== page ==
Have no idea what a quadcopter is? We did a quick interview with our instructor, Mike Reynolds, to cover the basics!
What is a quadcopter?
A quadcopter is the four-rotor variant of a class of aircraft known as multicopters or multirotors. Multicopters employ multiple rotors to produce thrust and attain directional control by varying the relative thrust and torque of each rotor.
Quadcopters are the most common form of multicopter, commercially at least, and are what most people envision when the word “drone” is thrown around (although technically a drone is capable of autonomous or semi-autonomous flight.)
How long have quadcopters been around?
The first quadcopter was not a model, but a real aircraft. The Omnichen 2 was built in 1920 by French engineer Etienne Omnichen.
Model quadcopters started becoming readily commercially available in the early 1990s, but were expensive and notoriously unstable.
DIY multicopters started becoming popular around 2010, when a maker known as Alexinparis combined the motion sensors (gyro and accelerometer) from a Nintendo Wii nunchuk controller with an Arduino to produce one of the first open-source, open-hardware multicopter flight controllers known as MultiWii.
Are there benefits in building your own quadcopter vs. buying a pre-assembled one?
Building a multicopter yourself gives you experience in a lot of different areas. You pick up basic soldering, basic electronics, mechanical assembly, aerodynamics and a dive into how modern radio control systems work. It’s also a “gateway” into more advanced electronics, microcontrollers, firmware design, 3D design, 3D printing and CAM.
You also come out of the project knowing exactly how to fix problems as they arise, and I believe it makes you a more confident pilot because there is less fear of crashing. You know how to build it and how to fix it.
When did your interest in quadcopters begin?
I’ve flown model aircraft of one form or another since the late ‘80s.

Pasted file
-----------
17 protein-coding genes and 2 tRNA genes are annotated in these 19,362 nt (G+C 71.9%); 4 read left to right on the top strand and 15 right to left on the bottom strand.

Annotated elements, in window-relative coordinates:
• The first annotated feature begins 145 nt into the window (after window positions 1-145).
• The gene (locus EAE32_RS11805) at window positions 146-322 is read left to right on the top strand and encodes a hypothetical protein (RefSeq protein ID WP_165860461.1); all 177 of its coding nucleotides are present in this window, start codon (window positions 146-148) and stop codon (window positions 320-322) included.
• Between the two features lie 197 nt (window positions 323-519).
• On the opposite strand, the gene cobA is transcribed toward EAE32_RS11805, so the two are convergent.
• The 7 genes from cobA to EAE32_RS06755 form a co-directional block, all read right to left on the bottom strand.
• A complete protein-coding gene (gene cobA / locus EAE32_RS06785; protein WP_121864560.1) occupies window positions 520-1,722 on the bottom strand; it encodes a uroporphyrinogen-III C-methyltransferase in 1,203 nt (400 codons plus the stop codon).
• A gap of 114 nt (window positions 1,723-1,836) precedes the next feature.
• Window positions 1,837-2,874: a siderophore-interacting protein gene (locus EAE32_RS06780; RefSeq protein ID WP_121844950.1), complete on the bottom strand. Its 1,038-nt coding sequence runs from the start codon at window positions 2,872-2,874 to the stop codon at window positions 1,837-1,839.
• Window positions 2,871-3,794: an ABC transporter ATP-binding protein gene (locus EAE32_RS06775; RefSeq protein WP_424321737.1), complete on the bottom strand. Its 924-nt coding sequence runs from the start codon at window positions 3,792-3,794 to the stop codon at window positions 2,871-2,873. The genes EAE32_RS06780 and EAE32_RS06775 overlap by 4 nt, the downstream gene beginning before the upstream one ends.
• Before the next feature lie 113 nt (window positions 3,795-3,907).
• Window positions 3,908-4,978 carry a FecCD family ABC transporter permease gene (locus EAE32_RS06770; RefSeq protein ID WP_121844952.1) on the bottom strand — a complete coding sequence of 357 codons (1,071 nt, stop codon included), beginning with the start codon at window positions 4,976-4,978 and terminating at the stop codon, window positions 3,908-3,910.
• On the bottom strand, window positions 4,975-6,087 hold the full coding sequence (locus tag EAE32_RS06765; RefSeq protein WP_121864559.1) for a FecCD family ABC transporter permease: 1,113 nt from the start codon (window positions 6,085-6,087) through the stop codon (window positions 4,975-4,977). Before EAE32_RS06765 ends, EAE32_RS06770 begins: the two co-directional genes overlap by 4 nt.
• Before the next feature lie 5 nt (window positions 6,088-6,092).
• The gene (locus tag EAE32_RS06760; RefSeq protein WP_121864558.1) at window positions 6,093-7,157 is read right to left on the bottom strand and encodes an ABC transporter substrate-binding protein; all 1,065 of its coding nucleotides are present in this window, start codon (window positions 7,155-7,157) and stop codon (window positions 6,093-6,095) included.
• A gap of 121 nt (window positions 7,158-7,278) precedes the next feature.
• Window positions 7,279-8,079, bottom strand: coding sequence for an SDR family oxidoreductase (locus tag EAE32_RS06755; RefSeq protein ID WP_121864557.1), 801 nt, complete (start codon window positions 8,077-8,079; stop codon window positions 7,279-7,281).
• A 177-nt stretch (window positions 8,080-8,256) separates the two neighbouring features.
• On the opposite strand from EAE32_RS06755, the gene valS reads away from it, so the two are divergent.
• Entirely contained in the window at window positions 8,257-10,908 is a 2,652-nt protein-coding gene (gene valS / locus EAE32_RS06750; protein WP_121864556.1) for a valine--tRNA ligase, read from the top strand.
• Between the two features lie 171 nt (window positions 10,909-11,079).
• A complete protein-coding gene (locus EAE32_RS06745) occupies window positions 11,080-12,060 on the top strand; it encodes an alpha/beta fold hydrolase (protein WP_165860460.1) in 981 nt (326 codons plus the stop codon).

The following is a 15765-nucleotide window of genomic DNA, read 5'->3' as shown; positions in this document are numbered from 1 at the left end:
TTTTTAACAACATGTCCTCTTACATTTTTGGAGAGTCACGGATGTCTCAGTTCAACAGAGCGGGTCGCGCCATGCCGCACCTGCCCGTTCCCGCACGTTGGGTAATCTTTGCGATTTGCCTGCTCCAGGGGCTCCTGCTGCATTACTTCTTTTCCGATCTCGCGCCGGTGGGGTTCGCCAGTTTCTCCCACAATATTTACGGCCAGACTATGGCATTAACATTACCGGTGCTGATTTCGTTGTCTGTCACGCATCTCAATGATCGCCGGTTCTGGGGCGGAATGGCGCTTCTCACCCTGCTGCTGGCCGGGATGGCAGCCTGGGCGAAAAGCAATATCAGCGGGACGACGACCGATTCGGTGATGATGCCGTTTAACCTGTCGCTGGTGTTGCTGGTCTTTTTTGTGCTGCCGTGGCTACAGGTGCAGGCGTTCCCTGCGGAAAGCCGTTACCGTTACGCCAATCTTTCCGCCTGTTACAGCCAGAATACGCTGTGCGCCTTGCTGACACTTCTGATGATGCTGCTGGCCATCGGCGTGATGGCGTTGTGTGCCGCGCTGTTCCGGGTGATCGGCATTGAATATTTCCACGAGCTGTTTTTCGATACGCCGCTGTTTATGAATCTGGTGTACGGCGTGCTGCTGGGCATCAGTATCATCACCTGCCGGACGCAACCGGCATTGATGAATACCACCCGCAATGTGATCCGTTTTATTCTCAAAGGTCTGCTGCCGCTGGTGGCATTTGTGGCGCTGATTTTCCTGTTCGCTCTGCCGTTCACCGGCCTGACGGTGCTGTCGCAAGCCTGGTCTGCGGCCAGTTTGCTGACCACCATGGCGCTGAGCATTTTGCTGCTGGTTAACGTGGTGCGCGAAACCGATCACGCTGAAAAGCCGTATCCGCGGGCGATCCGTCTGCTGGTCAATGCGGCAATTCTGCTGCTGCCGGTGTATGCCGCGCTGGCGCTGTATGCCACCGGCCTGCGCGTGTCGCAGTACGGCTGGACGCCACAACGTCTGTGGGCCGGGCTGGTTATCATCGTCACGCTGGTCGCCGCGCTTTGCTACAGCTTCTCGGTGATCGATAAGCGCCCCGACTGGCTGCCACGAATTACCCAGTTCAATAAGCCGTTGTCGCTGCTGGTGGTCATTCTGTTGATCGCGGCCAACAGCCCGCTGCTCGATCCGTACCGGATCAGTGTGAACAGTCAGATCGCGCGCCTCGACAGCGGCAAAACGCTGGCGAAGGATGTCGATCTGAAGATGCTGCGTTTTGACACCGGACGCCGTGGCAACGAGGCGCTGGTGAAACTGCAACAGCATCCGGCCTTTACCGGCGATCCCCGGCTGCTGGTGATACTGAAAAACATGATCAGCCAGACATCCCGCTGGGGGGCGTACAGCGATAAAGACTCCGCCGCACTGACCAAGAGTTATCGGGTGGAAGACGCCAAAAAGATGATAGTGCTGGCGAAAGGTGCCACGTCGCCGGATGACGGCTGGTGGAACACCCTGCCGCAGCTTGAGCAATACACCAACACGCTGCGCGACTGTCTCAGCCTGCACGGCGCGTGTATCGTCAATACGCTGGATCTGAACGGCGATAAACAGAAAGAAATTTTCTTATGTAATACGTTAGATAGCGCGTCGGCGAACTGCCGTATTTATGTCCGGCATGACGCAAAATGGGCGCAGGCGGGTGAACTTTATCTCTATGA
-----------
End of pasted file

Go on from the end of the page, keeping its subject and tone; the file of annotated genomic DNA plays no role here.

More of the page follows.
Soon after joining TX/RX in 2012, I saw a “Build a quadcopter” class being offered and signed up for it. It was a two-day class, but due to personal issues, the instructor was unable to attend the second day, leaving me with a half-completed quadcopter.
I spent the next few weeks figuring out how to finish it and get it flying. It was based on a commercially-available MultiWii board, and programming it was my first foray into the world of Arduino.
I went on to build a couple more, and when it became evident that nobody at TX/RX was going to teach the class again, I talked Roland into letting me teach it. I believe the first class I taught was January 2014.
Are there other workshops that you recommend for someone who is interested in quadcopters?
Definitely! Depending on how “DIY” you want to get:
Soldering - This is the primary skill to master. We recommend the Soldering I class as a prerequisite for the quadcopter class.
Electronics - Basic electronics skills make working with the various electronic components of multicopters easier. Knowing the basics, like Ohm’s law and how to use a multimeter, is a great boon when designing and building multicopters.
Arduino - Having a basic understanding of how microcontrollers work is beneficial when debugging a misbehaving flight controller and when you want to make your own custom modifications.
3D Printing and 3D Design - Designing and printing your own custom parts is fun and cool. I’ve designed and made my own camera mounts, landing gear, covers, brackets and more for my own quadcopters. There are lots of plans out now for entirely 3D-printed multicopter frames.
LinuxCNC, CAM and Vertical Mill / CNC Router Table - If you need to make stronger parts out of metal, fiberglass or carbon fiber - CNC is the way to go.
Laser Cutter - Again, lots of ways to make custom parts out of acrylic and wood.
Vacuum Former - Vacuum forming plastics is a great way to make custom covers and cases. My current quadcopter covers are made out of vacuum-formed ABS plastic. I designed the shape for the mold in SolidWorks and used the CNC router table to mill out the mold.